In this first book-length discussion of Ayn Rand's philosophy of art, originating in Aristos, Torres and Kamhi show an encyclopedic knowledge of twentieth-century art. They summarize and critique Rand's four major short writings on art, and explore the consequences of applying her definition to what has been labeled art in the twentieth century. The result is disastrous! Her definition "Art is a selective re-creation of reality according to an artist's metaphysical value-judgments" eliminates about 95 percent of new forms of art: abstract art, conceptual art, op art, photography, decorative arts, avant-garde music and dance, postmodernist visual arts, etc. Appendixes list a hundred forms of nonart claiming to be art [Appendix A] and attack the "promiscuous" use of the term in The New York Times [Appendix C]. This treatment of the degeneration of twentieth-century art into outrageous forms of nonart is at times screamingly funny. A proposed alternative to the [arts education component of the] "Core Knowledge" program of E. D. Hirsch, Jr. [Cultural Literacy, reviewed in Choice, July 1987] gives us a good idea of what the authors think a revision of the term "art" would entail [see "Teaching the Arts to Children" in Chapter 15 of What Art Is]. Dogmatic followers of Rand will resent their fair-minded criticisms, but their devotion to Rand's basic ideas is unquestioned. Well-documented, a major addition to Rand scholarship, and a humorous debunking of twentieth-century art, museum exhibits, and art theory. [Recommended for] All academic levels [and] general readers. --Richard E. Palmer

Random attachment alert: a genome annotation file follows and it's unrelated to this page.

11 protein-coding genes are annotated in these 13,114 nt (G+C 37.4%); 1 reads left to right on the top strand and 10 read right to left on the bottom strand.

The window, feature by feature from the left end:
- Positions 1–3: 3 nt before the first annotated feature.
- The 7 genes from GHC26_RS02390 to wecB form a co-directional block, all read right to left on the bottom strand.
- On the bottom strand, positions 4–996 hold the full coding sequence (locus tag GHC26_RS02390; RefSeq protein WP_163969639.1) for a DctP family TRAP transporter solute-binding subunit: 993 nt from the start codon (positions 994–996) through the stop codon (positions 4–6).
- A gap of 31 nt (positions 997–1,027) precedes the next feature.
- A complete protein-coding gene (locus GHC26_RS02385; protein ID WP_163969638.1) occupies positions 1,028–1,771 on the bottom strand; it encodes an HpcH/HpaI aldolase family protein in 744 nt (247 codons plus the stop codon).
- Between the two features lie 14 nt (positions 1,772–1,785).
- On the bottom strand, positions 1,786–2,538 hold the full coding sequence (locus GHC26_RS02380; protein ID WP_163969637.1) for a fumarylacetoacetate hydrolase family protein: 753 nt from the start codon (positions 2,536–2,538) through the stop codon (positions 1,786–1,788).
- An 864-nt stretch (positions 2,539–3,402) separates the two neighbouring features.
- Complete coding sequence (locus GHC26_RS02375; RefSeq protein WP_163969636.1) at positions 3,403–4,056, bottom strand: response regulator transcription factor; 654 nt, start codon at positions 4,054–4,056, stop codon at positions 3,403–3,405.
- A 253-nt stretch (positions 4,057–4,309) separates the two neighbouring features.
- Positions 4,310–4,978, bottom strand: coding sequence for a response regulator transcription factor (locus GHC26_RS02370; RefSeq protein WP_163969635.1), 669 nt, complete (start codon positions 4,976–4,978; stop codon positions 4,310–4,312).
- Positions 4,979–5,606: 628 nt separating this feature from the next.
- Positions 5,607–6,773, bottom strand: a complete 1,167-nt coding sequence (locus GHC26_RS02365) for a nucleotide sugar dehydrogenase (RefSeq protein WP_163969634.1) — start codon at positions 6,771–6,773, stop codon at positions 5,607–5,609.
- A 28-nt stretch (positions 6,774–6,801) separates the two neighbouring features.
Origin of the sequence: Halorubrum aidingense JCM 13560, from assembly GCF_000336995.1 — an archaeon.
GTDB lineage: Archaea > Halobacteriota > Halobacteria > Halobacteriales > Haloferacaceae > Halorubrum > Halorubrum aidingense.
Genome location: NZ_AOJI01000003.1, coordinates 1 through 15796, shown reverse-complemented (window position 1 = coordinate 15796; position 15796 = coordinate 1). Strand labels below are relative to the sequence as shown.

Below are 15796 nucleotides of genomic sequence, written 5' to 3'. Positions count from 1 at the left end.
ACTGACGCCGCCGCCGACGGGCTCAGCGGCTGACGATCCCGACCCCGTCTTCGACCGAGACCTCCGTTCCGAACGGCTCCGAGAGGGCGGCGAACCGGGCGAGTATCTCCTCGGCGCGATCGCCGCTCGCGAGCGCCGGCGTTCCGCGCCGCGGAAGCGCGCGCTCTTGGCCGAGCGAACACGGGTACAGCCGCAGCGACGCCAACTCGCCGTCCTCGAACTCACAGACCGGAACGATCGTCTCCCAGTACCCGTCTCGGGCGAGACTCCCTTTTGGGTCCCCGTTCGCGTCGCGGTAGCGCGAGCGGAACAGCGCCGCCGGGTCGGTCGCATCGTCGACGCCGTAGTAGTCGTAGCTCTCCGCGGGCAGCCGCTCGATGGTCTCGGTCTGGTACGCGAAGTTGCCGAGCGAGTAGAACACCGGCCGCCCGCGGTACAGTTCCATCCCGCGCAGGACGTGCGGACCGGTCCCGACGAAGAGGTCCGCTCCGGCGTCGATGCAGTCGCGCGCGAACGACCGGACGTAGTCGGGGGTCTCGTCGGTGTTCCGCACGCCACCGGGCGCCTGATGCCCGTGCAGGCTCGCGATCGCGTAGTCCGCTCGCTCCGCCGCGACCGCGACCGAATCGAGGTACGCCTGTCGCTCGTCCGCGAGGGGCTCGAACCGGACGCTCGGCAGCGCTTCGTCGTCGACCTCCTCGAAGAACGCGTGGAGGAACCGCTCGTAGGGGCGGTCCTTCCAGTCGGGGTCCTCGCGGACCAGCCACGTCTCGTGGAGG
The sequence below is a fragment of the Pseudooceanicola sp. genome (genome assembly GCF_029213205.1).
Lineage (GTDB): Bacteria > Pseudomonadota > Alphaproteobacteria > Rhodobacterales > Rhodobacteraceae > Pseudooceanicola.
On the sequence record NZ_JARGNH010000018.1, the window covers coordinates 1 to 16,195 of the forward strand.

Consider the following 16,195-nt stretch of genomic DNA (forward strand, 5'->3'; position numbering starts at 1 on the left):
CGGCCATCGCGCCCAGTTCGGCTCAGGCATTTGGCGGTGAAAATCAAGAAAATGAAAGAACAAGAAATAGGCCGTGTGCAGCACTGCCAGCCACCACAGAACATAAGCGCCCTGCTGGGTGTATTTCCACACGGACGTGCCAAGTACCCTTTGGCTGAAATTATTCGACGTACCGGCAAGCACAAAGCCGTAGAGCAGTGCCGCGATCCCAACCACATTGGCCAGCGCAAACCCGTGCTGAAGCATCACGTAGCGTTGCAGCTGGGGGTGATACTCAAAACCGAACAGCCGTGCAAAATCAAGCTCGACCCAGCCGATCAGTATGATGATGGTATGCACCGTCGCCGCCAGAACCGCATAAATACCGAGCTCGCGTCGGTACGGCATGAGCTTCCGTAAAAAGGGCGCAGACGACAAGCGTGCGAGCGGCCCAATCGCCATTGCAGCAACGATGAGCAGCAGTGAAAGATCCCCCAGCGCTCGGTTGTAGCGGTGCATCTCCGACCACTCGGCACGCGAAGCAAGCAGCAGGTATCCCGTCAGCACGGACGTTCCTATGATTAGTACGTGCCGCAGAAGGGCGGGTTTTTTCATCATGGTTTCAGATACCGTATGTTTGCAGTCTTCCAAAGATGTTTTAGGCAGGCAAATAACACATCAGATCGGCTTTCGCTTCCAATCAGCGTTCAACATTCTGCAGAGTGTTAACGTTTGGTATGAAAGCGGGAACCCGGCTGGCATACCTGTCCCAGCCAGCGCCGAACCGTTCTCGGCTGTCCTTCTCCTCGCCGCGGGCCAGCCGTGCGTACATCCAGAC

Emeritus Professor of Philosophy at MacMurray College, Richard E. Palmer has lectured and written widely on philosophic theories of interpretation and understanding (hermeneutics)--particularly on the work of the leading contemporary German philosopher Hans-Georg Gadamer, in which the arts play a pivotal role.